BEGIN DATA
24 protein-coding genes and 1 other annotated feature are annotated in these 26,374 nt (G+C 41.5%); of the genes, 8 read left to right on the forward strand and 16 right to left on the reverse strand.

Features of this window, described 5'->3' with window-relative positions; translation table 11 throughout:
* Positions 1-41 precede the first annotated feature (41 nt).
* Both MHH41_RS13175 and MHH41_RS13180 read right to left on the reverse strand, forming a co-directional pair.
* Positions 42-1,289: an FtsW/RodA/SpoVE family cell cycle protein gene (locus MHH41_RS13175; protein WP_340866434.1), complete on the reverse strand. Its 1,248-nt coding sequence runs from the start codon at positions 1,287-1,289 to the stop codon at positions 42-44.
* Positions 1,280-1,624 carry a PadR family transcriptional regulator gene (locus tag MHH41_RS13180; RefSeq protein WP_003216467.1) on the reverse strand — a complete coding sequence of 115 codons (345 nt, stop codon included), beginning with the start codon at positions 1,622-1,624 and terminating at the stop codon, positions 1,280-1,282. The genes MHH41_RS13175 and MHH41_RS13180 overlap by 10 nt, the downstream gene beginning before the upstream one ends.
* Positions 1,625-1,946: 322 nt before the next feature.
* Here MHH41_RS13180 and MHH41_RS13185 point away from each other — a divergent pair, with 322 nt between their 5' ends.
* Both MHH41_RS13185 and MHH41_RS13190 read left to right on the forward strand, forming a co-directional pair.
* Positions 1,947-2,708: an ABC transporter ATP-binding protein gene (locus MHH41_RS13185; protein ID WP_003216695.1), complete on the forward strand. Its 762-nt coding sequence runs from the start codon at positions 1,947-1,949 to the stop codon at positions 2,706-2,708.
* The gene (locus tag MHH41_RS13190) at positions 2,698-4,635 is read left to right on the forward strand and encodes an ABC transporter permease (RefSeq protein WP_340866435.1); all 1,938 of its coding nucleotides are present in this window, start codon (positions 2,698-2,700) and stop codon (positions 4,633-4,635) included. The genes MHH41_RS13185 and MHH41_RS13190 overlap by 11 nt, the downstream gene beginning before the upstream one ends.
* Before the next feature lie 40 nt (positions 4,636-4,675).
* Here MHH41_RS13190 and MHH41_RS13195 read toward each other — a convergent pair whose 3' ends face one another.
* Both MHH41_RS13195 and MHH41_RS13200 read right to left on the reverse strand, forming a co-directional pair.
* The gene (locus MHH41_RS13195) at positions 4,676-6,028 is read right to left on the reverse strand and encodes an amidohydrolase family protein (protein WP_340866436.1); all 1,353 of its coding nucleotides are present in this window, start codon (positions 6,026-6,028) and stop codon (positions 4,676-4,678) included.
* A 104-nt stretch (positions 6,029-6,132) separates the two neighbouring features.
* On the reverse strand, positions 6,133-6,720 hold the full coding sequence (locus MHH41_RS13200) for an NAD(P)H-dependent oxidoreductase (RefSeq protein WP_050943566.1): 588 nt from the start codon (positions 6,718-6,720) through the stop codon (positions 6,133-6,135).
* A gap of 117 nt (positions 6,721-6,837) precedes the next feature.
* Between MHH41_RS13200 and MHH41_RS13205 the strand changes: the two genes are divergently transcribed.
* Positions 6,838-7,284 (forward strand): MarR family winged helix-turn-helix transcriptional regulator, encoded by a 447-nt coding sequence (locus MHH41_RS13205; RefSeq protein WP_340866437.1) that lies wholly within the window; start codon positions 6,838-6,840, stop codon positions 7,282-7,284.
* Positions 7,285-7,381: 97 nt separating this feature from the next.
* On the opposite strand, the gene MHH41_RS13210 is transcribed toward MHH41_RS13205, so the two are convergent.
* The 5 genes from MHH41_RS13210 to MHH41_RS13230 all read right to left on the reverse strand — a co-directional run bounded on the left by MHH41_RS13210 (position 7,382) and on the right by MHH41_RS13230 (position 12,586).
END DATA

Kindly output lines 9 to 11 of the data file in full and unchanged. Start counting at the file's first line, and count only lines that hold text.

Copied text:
* Both MHH41_RS13185 and MHH41_RS13190 read left to right on the forward strand, forming a co-directional pair.
* Positions 1,947-2,708: an ABC transporter ATP-binding protein gene (locus MHH41_RS13185; protein ID WP_003216695.1), complete on the forward strand. Its 762-nt coding sequence runs from the start codon at positions 1,947-1,949 to the stop codon at positions 2,706-2,708.
* The gene (locus tag MHH41_RS13190) at positions 2,698-4,635 is read left to right on the forward strand and encodes an ABC transporter permease (RefSeq protein WP_340866435.1); all 1,938 of its coding nucleotides are present in this window, start codon (positions 2,698-2,700) and stop codon (positions 4,633-4,635) included. The genes MHH41_RS13185 and MHH41_RS13190 overlap by 11 nt, the downstream gene beginning before the upstream one ends.